Talmudic scholar and philosopher; flourished in Yemen about the middle of the twelfth century. He wrote a philosophical work in Judæo-Arabic, called "Bustan al'Uḳul," which he divided into seven parts: (1) the unity of God, (2) man as a microcosm, (3) the necessity of obedience to God, (4) repentance, (5) trust in God, (6) excellencies of the Messiah, (7) the future life. The author quotes Saadia, Baḥya ben Joseph, Solomon ha-Ḳaṭon, and Judah ha-Levi, speaking of the last two as men of his time. R. Gottheil supposes that this Nathanael was the father of R. Jacob b. Nathanael al-Fayyumi, who corresponded with Maimonides about a certain pseudo-Messiah, and to whom Maimonides addressed the "Iggeret Teman"; but Steinsehneider declares this identification doubtful.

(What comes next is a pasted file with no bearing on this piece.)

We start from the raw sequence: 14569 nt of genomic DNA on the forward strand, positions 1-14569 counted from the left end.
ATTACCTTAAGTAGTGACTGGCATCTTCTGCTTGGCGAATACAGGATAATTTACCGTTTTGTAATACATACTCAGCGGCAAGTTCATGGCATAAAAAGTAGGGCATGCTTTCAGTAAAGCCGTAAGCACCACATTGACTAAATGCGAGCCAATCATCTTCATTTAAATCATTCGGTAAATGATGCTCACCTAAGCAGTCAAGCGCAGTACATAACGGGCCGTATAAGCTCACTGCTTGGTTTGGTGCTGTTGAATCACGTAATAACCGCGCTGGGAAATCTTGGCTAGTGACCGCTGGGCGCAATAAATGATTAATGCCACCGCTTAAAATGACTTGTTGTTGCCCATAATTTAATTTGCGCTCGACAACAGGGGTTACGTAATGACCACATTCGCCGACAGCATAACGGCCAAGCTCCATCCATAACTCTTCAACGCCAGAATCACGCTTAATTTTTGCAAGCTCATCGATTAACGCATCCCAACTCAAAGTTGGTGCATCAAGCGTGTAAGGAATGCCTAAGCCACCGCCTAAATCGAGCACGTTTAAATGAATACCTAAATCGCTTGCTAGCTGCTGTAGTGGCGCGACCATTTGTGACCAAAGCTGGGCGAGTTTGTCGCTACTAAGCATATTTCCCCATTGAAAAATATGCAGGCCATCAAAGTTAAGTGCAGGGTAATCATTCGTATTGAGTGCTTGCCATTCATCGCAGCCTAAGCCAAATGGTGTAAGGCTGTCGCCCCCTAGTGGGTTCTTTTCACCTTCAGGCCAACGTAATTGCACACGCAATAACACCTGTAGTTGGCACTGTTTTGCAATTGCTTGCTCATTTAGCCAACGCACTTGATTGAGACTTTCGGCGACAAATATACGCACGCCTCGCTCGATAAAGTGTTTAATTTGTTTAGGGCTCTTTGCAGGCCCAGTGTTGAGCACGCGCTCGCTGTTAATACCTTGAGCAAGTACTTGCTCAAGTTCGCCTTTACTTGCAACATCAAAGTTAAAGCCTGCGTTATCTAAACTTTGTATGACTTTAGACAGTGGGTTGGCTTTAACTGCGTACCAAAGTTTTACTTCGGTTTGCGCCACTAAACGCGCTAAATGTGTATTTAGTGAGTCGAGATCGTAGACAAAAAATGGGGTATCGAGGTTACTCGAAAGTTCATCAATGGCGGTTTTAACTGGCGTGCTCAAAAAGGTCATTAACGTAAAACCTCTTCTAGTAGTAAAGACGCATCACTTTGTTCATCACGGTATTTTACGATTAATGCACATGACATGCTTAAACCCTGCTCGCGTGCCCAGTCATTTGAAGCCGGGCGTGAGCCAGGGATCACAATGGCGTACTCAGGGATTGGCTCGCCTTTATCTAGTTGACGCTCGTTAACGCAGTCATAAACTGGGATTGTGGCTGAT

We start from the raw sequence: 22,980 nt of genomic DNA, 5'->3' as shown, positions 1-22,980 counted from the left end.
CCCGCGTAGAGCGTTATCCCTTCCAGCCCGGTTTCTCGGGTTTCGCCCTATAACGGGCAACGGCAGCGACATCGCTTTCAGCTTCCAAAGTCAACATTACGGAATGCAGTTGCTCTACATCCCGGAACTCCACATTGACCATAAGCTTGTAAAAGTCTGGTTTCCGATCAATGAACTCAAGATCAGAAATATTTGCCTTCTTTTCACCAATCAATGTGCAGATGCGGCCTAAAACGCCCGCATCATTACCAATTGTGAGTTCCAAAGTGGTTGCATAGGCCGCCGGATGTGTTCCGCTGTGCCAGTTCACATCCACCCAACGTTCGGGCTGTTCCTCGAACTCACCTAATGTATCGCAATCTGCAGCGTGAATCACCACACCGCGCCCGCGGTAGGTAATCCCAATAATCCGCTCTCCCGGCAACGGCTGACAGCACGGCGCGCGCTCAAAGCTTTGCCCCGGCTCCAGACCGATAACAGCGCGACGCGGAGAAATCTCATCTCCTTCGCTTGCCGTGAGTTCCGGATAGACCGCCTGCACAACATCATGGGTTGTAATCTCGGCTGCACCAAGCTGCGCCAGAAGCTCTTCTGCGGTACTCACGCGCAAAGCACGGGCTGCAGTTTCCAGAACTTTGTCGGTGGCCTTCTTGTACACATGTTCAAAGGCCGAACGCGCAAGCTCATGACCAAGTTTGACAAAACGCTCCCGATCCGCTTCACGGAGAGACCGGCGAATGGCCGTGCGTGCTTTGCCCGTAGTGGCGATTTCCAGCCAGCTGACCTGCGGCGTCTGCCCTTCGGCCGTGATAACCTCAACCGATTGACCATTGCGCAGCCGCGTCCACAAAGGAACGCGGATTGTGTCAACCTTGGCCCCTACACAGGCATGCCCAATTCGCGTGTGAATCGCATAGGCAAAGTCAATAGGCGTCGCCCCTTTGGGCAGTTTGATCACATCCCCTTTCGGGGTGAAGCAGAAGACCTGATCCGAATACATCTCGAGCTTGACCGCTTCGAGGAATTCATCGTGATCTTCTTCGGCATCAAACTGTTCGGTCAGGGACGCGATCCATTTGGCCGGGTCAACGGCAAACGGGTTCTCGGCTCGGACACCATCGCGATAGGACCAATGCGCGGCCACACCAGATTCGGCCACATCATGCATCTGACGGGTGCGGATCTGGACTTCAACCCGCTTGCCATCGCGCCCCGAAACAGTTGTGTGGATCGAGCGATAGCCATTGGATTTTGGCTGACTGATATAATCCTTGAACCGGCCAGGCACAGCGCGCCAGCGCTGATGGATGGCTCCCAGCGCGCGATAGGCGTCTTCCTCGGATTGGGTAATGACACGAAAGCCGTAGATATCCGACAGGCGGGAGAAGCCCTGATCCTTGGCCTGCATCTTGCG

• R. Gottheil, in Steinschneider Festschrift, pp. 144 et seq.;
  • Steinschneider, in J. Q. R. x. 522;
  • Idem, Arabische Literatur der Juden, § 147.
S. S. M. Sel.
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